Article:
Cuts like a diamond: Perumal Murugan’s Pyre review

Perumal Murugan’s Pyre glows with as much power as Maadhorubaagan did, and adds immeasurable value to contemporary Indian literature.

April 09, 2016 04:10 pm | Updated March 14, 2023 05:39 pm IST

Perumal Murugan’s Pyre , translated by Aniruddhan Vasudevan, is on the International Man Booker Prize long list for 2023.

“Meditative, joyous, humbling” — three words Aniruddhan Vasudevan uses in his translator’s note. Words that describe perfectly the sensations with which you put down Perumal Murugan’s Pyre , a book marked with the same quality of luminous integrity and beauty seen in Maadhorubaagan (One Part Woman) . What a world of hidden treasure is being unveiled by this writer and his sensitive translator. Like the creepers and tendrils of the Kongu land he describes so lovingly, it twines around and holds you fast.

It should not have taken the senseless raging against Maadhorubaagan for us to notice this extraordinary writer. Our literary ecosystem should have quivered with recognition when his first books emerged but conditioned as we are to reading second-hand accounts of ourselves we are mostly blind to the flames beyond our neon-lit windows. And now I find myself instead being grateful in a grotesquely inappropriate way to the poisonous controversy that brought Perumal Murugan within my ken.

In reading someone like Murugan, there is always a sense of wonderment and mourning at the resonances lost in not reading in Tamil, but Aniruddhan translates with a fine ear that preserves beautifully the music of the original. You hear the lilt of yen thanga katti, yen kannu kutty in the brother’s endearments to his sister: ‘My piece of gold, my little calf…’ When Saroja sits in her best sari on the blazing rock to wait for her husband Kumaresan and her mother-in-law curses her for “looking like a lush erukku shrub”, the picture comes alive. Seeing the fair and fragile Saroja, the villagers predict that she will splutter and die in the unforgiving heat like “a little sesame seed”.

Pyre is the love story of Saroja and Kumaresan, who belong to different castes. They run away and get married, and then they go to Kumaresan’s remote village to face a mother and a family and an entire community rearing in fury at this breach of faith. It’s a wrath they soon realise they have nothing to fight with except the strength of their love.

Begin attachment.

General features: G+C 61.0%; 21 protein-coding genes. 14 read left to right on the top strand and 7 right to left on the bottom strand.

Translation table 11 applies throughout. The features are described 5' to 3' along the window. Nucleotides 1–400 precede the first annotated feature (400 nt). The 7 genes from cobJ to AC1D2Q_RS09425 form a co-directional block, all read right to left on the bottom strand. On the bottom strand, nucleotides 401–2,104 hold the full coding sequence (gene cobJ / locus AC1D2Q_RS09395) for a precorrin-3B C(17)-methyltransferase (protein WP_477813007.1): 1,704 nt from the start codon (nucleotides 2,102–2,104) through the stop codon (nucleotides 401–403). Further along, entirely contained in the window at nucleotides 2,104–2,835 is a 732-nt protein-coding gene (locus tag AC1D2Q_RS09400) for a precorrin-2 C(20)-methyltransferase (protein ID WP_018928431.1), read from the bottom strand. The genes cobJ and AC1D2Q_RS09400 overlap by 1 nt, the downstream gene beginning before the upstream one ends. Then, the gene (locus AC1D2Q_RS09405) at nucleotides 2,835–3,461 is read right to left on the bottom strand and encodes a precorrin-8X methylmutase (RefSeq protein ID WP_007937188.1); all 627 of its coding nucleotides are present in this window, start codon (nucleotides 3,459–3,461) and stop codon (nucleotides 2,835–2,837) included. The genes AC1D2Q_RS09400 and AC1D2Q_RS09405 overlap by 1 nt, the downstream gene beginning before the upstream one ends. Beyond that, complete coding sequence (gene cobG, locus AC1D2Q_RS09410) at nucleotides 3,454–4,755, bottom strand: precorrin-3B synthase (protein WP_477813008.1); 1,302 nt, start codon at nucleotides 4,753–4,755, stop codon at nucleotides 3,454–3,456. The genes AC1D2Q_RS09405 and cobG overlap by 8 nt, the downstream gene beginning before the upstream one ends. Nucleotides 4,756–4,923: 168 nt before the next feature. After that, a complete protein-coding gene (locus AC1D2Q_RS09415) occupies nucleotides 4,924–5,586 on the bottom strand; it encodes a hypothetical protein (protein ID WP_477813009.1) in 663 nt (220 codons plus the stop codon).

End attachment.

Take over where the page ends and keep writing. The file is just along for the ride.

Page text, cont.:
I have yet to read an Indian author who writes of love as beautifully as Murugan does. As in Maadhorubaagan , here too, the love between man and wife glows with a sweet, strong passion that draws you into its folds like the drowsy buzzing of bees on a heady summer afternoon. Describing the look in Kumaresan’s eyes when he gazes at Saroja, he says they came alive like the brilliant “glow of ashen embers” when you blow once upon them. When Kumaresan cups Saroja’s face in his hands, when he kisses her temple, when he smiles at her and calls her pilla , the tenderness pours off the pages like golden honey.

And yet, this is also a story of blinding hate, a hate that is all the more dehumanising because it is engendered not by personal enmity but by the impersonal, communal, and all-encompassing demands of caste. There is an ominous passage when the villagers come to serve an ultimatum and ask Kumaresan, ‘Do you think you can antagonize the village and remain alive?’ It is echoed a little later by his mother Marayi who says, ‘You will have respect as long as you stay with the crowd’.

We who have grown old reading news articles about boys like Shankar and Ilavarasan murdered for marrying upper-caste girls are numb to deaths now; they wash over us like faraway fairytales about evil ogres. But Murugan doesn’t allow you that luxury. By drawing you deep into the lives of Saroja and Kumaresan, into the rhythms of their land and language, their trees, their birds and goats, he makes you complicit in everything that happens in the village. And by the end of it, Murugan makes you mourn with Marayi as deeply as you want to run away with Saroja.

Marayi’s is a powerful voice — it stands for centuries of unquestioning obeisance to the gods of tradition and caste purity. Her laments and the litany of the villagers’ commentary are an unremitting and dark Greek chorus. Marayi’s monologues, like Maurya’s in J.M. Synge’s Riders to the Sea , ring in your ears with their keening long after you’ve turned the page, and you know why Saroja is slowly losing her mind as she sits alone on that strangely anthropomorphic rock outside her new home. As in Riders , Murugan’s characters are powerless in the face of a larger power that bears down upon them with all the relentlessness of an act of god.

Nature is a constant protagonist. The rock, the neem tree, the thorny copse, the long, winding road — the writer makes every familiar sight throb. Take this passage, for instance: ‘She had never set her bare feet on a rock before. It touched her with the combined sensation of Kumaresan’s soft hands and his rough embrace, the memory of which made her shiver with pleasure every time she walked on the rock’s surface.’

This is Murugan’s rich Kongu land, which he has mined so deeply and well. It’s a barren, sun-scorched and unforgiving land but it comes blazingly alive in the writer’s eloquent voice.

To classify Perumal Murugan’s books as vattaara ilakkiyam or sub-regional literature would be tragic, because he succeeds in universalising Kongu Nadu to such a degree that place and person fall away and all that remains is a hard and glittering gem of a story.

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